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All eyes on virus protection at Athens Olympics

As the 2004 Olympic Games in Athens approach, keeping the official network free of virus attacks is top priority.

Terrorism isn't the only security threat officials are worried about at this summer's Olympic Games in Athens. They're also concerned about viruses and worm attacks that could cripple the Olympics' data network.

"Our biggest concern is that somebody could intentionally or by mistake infect one of the networks and create severe damage," said Jean Chevallier, executive vice president at Atos Origin, the Paris-based company in charge of building the data and broadcast networks for the Olympic Games in Athens. "We don't want any type of traffic incident that could delay the posting of results or slow the network in any way," Chevallier said.

Atos, which first took charge as the primary systems integrator for the Olympic network for the Salt Lake City Games in 2002, has a contract with the International Olympic Committee to build networks for the 2006 Winter Olympics in Italy and the 2008 Summer Olympics in China.

Chevallier said network security was also a big concern in Salt Lake City but that in the past two years, the emphasis has changed. The Olympic Games in 2002 were only six months after the terrorist attacks on Sept. 11, 2001, in New York and Washington, D.C.

Chevallier said his team worked around the clock to add last-minute security to ensure that confidential information about athletes and officials was protected.

Since then, concerns about confidentiality have shifted to worries about the growing number of virus and worm attacks. According to data from the FBI, about 82 percent of U.S. businesses were attacked by a virus in 2003, resulting in more than $200 billion in losses.

In addition to installing antivirus and intrusion detection products, Atos made some big architectural changes. The most important change is that it cut off access to the Internet from the network, because many viruses enter local networks through Web or e-mail connections.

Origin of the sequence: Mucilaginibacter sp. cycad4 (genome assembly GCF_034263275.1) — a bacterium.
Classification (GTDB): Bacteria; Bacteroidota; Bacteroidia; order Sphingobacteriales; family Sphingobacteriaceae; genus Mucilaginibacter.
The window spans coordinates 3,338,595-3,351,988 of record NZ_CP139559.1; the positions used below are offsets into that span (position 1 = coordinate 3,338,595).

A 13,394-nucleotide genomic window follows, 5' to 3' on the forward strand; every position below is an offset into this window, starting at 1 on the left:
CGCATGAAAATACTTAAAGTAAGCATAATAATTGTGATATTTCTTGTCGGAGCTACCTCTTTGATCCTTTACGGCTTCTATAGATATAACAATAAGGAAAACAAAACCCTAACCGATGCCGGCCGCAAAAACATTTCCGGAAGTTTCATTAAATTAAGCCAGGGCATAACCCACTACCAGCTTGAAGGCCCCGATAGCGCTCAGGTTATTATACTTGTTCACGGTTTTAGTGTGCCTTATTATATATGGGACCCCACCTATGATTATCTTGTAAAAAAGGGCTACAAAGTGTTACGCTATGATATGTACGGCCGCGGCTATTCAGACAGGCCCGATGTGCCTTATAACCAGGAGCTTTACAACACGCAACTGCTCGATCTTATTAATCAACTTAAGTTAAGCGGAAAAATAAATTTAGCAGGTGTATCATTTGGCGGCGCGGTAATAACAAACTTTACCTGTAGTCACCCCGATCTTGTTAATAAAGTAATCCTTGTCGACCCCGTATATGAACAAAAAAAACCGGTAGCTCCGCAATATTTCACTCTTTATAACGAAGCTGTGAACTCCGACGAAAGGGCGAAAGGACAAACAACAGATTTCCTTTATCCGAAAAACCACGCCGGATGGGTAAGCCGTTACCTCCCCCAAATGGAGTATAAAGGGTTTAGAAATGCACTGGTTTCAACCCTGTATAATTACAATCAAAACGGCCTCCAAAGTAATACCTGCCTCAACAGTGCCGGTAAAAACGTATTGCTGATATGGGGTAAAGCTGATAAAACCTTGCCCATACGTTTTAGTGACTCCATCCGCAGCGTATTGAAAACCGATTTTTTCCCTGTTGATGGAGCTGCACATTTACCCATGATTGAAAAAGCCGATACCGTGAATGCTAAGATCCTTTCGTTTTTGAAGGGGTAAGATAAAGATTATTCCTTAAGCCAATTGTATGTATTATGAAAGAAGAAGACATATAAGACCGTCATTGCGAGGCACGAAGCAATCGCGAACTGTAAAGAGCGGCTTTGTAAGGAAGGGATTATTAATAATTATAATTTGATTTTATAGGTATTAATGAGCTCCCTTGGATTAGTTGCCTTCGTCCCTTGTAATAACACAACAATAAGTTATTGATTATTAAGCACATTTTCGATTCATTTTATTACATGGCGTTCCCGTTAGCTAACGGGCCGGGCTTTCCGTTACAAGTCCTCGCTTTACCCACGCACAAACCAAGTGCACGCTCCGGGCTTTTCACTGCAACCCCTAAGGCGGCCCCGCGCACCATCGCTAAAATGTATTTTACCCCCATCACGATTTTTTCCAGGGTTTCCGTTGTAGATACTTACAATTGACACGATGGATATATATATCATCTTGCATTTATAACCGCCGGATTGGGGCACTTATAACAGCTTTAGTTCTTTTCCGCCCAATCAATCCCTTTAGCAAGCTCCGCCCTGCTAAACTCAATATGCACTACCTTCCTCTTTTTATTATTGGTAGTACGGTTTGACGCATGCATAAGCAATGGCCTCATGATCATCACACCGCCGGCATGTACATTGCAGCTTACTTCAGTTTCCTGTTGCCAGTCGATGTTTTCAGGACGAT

Atos also established more sophisticated virtual local area networks, or VLANs, on the network. It chose a new network monitoring tool from Computer Associates that tracks, logs and prioritizes alerts on these separate VLANs. Because the VLANs are completely isolated from one another, if security is breached in one part of the network, it won't affect other parts of the network.

Olympic organizers in Athens have been criticized for falling behind schedule on a number of projects, including the construction of several sports venues. But Chevallier said the data network his team assembled is ready for action when the Games begin Aug. 13.

On Monday, Atos announced that it had completed the final technical rehearsal of the IT systems, communication, sports, security, venue management and press operations to ensure the readiness of the staff and technology.

Roughly 300 different crisis scenarios were tested during a one-week period, including information security issues--such as uncontrolled access to the data network and computer viruses--power outages, equipment failures and rescheduled sports events.

"I can tell you with confidence that there are no issues with any of the IT or communications networks," Chevallier said. "There may be other problems with moving machines, getting the right people in the right places, making sure there is power, parking, etc. But the network is in good shape."

The technology team was put to a real crisis test earlier this month, when all of Athens and the rest of southern Greece suffered a power blackout that lasted several hours. Electrical generators had not yet been installed in many of the venues, but Chevallier said that by opening day, generators will be available in case other problems occur. Greek officials are still investigating the cause of the blackout.

"The blackout was an interesting case for us," he said. "It was a good lesson for our people."